Syria moves forward

This long-lost Arab economy may soon be a force to be reckoned with. When you live in Dubai, it’s easy to live in a fantasy world. Everything is great. No-one and nothing else matters. And even if it did, it would never be as good as Dubai.

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By  Anil Bhoyrul Published  June 18, 2006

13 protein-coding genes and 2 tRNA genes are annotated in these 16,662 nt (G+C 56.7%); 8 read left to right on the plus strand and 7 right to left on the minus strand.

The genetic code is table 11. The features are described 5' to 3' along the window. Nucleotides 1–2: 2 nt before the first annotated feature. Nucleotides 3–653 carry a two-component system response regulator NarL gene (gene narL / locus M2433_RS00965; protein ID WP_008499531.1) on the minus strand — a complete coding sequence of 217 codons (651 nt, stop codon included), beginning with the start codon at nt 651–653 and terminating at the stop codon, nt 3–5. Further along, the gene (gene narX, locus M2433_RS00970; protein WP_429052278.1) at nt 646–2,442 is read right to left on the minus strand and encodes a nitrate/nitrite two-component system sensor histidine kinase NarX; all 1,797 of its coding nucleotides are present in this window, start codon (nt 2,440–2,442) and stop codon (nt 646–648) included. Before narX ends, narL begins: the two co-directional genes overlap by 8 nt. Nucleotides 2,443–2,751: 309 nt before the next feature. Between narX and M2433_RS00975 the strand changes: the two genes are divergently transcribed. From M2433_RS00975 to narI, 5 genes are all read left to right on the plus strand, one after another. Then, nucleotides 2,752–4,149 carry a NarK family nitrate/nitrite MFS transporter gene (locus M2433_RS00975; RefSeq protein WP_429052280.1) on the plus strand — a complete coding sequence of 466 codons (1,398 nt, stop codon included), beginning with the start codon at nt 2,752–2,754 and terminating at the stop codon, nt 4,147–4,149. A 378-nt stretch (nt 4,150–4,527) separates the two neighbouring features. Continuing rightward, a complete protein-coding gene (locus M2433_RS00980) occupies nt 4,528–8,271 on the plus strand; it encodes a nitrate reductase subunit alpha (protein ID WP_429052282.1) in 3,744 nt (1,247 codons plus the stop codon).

|~||~||~|This long-lost Arab economy may soon be a force to be reckoned with. When you live in Dubai, it’s easy to live in a fantasy world. Everything is great. No-one and nothing else matters. And even if it did, it would never be as good as Dubai. So it was with my usual cynicism that I went to Damascus last week, for the second Syrian-Emirati Economic Forum. And what a pleasant surprise I was in for. Whatever your views are on the politics on Syrian president Basha Assad, it is hard not to give him credit for the economic reform programme he has masterminded. And the results are already clear to see: whereas in 2000 the growth rate was negative at minus 1%, today it stands at 4.5%. In the non-oil sectors it is as high as 5.5%. Significantly, private investment in the country has soared by 25% over the past twelve months. Leading the investment has been Emaar, which last week showed off its impressive US$500 million Eighth Gate project just outside Damascus. More projects are planned. And thanks to the efforts of not just Emaar chairman Mohammed Alabbar, but former German Chancellor Gerhard Schroeder, Syria is poised to receive the economic boost its people have long deserved. True, unemployment is still too high – by the Syrians own admission (although nobody knows exactly how high). However, 200,000 new jobs have been created during the past twelve months, and in the next four years nearly two million new jobs are likely to come into the market. The biggest challenge for Syria is to move to a non-oil dependent economy. This already seems to be happening: last year, non-oil exports totaled US$3.6 billion. There are huge investment opportunities in real estate, tourism, telecoms and financial services. President Assad has set aside US$20 billion of public investment for the coming five years, but knows better than anyone that he needs the figure to be matched by the private sector – with investment coming from Europe and the Arab world. If it’s good enough for Emaar, then surely it’s good enough for anyone. For too many years, Syria has been the forgotten economy of the Arab world. Within just five years, there is a very good chance it will become an economic powerhouse. If it’s good enough for Emaar, then surely it’s good enough for anyone. For too many years, Syria has been the forgotten economy of the Arab world. Within just five years, there is a very good chance it will become an economic powerhouse. The economic fall out from this dispute could be castastrophic.||**||In the long run|~||~||~|Talking of Emaar, we report this week that chairman Mohammed Alabbar has finally moved to re-assure investors over the company’s share price. Unless you have been living on the moon, you will know that Emaar shares have lost over 40% of their value in twelve months, most of it in the past three months. I have long been urging Alabbar to make some public comments on the issue. Finally, at the Syrian-Emirati Economic Forum in Damascus, he did, saying: “The share price is a very controversial issue. We do not need to tackle the price issue over one day. It should be done over one year. There are always going to be many changes in the price. But the real question is what have our results been like over eight years? These are the best you will find. The share price is not a concern to us.” Well, it probably is a concern to investors sitting on huge losses, but Alabbar is right. Measured over the past eight years, you won’t find a better success story than Emaar. The company has concrete plans to spread its wings worldwide. Then, and only then, will we be truly able to measure the success of Emaar.||**||My Masafi|~||~||~|My colleagues in the office have been showing concern at the amount of Masafi I have been consuming in recent weeks. Since meeting Masafi’s new chief executive Ashraf Abushady earlier this month, I have to admit having become practically addicted on Masafi’s new line of juices, drinking around four litres a day. The point is though, that I am not the only one. Unofficial estimates from the company are that it may have already captured nine per cent of the entire UAE juice market, in just over a month since being officially launched. Within three weeks, it had already taken a six per cent share. So no real surprise in a way, but what an achievement. I am often accused of being too negative, but there is nothing negative about Masafi. It is poised to become one of the Arab world’s biggest success stories in recent years. Not bad for a company that was founded in 1976 with just US$5 million.||**||

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